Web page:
Under the NHS, CBT and an “exercise plan” (which is GET, I’ve seen the consultations) is the recommended treatment for Fibromyalgia and Ehlers-Danlos syndromes (EDS). It’s probably applied to numerous other diseases and illnesses, too.
And it is this which forms part of a much wider agenda being pushed by the UK establishment.
Welfare “reforms” have been pushed by successive governments, most notably since 2008. The then Blairite New Labour government switched up things at the UK’s welfare (social security) agency, the Department for Work and Pensions (DWP). Not least, it introduced the Work Capability Assessment (WCA) for people claiming sickness-related payments. It was effectively saying that a doctor’s sick note was no longer enough to prove that people were entitled to disability and sickness-related welfare. The DWP wanted to check.
As I previously wrote for The Canary, the move was in response to the financial crisis. Blairite New Labour explicitly said so, but framed as if it was helping sick and disabled people. But in reality, it was a two fold approach.
Firstly, it was a way of reducing the welfare bill in line with bank bail-out-induced austerity. Secondly, in tandem with the burgeoning self-employment and ‘gig’ economy, it was part of a response to stave off recession; flooding the employment market with people who’d take any job going because the government had left them with no choice.
The election of the Conservative Party into coalition in 2010 took Labour’s agenda, and cruelly magnified it. It worked.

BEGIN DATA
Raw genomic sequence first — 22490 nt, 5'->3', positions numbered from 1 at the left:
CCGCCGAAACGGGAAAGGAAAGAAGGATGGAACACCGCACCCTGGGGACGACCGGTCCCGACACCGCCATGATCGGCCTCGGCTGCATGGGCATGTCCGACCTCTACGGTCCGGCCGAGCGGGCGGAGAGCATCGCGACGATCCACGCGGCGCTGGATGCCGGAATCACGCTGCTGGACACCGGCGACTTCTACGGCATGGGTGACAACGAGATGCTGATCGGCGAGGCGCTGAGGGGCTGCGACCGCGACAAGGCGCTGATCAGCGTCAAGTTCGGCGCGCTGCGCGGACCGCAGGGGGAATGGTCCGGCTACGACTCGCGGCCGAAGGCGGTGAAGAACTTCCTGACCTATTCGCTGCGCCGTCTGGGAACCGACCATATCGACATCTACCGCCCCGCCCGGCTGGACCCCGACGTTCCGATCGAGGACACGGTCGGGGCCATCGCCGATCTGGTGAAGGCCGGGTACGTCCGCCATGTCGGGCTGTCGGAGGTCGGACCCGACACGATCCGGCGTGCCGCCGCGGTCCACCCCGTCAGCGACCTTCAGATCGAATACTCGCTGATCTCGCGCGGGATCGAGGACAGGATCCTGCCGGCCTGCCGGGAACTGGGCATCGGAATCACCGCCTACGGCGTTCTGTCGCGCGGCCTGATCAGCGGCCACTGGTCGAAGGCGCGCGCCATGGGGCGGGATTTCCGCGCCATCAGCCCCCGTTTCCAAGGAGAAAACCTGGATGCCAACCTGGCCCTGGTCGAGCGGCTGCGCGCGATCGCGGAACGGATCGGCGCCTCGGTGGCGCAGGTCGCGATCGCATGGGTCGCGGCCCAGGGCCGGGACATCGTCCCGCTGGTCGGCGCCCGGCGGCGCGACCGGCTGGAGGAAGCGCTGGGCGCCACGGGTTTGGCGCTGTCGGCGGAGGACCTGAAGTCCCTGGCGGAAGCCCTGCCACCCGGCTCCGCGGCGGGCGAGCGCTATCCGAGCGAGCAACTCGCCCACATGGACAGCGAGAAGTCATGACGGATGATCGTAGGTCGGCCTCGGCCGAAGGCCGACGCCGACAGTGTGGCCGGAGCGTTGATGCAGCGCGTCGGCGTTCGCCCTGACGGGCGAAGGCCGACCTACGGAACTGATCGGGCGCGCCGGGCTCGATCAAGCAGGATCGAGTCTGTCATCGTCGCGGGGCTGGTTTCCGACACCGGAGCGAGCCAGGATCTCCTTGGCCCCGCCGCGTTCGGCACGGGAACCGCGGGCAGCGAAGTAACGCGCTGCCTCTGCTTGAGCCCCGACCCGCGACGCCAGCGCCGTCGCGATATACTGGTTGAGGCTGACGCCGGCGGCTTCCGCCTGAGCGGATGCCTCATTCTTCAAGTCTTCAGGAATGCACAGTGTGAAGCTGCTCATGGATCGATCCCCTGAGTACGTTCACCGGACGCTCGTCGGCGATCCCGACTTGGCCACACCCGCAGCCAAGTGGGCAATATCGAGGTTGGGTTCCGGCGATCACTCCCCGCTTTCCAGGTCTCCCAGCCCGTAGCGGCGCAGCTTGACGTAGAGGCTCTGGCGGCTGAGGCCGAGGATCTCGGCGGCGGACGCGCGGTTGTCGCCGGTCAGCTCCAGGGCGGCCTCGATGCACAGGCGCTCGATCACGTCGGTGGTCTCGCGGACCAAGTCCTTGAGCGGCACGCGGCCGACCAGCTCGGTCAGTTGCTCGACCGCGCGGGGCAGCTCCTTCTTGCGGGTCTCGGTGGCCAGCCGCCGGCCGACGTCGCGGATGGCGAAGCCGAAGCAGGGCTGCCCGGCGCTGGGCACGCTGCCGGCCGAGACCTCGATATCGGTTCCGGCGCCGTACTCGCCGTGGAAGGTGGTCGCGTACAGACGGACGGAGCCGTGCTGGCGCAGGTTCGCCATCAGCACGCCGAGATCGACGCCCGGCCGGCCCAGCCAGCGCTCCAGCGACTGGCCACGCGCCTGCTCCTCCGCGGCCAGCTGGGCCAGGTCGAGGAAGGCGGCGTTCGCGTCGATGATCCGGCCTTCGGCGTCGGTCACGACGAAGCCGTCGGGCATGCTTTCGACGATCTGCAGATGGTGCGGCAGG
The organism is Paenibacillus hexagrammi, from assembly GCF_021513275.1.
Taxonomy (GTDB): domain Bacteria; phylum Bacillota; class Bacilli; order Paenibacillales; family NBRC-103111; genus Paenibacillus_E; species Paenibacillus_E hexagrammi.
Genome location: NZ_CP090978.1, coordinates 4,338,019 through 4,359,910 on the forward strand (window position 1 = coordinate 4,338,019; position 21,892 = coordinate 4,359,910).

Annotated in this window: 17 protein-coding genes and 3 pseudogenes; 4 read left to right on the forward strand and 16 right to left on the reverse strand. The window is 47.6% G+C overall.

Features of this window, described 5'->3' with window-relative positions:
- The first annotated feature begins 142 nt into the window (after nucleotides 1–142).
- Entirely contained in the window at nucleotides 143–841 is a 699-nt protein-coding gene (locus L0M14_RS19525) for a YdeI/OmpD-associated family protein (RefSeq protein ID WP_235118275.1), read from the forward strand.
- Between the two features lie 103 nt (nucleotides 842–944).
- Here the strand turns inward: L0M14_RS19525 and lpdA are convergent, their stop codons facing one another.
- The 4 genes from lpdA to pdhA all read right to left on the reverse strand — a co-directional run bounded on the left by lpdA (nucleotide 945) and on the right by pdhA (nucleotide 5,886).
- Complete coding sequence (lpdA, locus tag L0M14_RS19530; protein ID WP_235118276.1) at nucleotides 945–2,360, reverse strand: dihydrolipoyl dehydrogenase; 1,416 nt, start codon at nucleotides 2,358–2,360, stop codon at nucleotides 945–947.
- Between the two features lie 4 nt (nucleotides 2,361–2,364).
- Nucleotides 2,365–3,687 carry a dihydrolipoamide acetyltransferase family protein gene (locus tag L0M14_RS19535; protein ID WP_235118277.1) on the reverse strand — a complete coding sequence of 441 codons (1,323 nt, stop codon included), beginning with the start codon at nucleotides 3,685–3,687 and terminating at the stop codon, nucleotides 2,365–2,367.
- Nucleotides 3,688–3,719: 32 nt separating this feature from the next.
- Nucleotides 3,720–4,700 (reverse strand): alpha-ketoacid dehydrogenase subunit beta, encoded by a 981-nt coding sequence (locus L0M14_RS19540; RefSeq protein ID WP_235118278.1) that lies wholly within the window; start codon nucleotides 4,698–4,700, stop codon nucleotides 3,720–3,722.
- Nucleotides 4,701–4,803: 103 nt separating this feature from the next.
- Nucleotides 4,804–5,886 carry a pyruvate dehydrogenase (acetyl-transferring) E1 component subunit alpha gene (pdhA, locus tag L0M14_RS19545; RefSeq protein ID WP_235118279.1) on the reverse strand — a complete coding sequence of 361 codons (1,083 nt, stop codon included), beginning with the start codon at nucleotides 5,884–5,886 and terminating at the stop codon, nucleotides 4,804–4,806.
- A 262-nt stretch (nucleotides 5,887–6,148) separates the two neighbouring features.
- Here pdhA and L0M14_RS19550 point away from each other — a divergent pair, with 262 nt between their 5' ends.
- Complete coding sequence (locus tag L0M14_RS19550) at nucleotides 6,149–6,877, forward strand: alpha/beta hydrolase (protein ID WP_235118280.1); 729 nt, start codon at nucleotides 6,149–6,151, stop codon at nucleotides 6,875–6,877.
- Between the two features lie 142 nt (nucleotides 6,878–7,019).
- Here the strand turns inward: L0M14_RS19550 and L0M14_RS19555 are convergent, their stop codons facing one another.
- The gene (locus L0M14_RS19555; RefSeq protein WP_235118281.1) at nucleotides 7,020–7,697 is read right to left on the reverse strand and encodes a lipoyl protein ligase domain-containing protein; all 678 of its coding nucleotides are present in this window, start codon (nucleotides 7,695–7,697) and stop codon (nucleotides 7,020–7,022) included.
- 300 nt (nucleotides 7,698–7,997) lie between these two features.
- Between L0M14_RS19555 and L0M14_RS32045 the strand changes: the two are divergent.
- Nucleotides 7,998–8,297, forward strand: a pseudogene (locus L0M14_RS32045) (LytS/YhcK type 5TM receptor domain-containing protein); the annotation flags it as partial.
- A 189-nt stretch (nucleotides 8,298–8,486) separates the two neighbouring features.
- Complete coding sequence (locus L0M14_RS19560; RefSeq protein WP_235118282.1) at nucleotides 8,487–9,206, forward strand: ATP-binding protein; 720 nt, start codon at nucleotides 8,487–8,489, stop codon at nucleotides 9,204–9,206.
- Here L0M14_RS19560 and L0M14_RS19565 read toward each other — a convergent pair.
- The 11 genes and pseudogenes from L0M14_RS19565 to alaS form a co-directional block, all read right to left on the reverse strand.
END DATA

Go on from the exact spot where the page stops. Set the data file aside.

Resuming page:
The betrayal of millions
Between October 2008 and July 2017, the DWP declared at least two million sick and disabled people ‘fit-for-work’. A further two million more withdrew their welfare claims. Millions of people, who previously may well have got sickness benefits, were suddenly magically cured by the DWP. It’s here where PACE trial comes in.
Take a medical trial, part funded by the DWP and conducted by some researchers with links to the private insurance industry.
Add to this junk-science theories (PACE) that patients can ‘think themselves’ free of pain, and exercise to improve their symptoms.
Dollop in some media support via the SMC, plus an unquestioning NHS.
Throw in at least 250,000 ME patients, two million Fibromyalgia ones, an unclear number of EDS patients and probably other sick and disabled people along the way.
Force CBT and GET upon them.
Watch them accept it because many of them are the most deprived in society.
Tell all these people that if CBT and GET don’t work it’s their fault, or that their illnesses are ‘all in their heads’.
Tell the ones whose illnesses are ‘all in their heads’ that they’re not entitled to welfare. And tell the ones who are doing CBT and GET it’s proof they’re not that ill. So they’re not entitled to welfare, either.
What are you left with?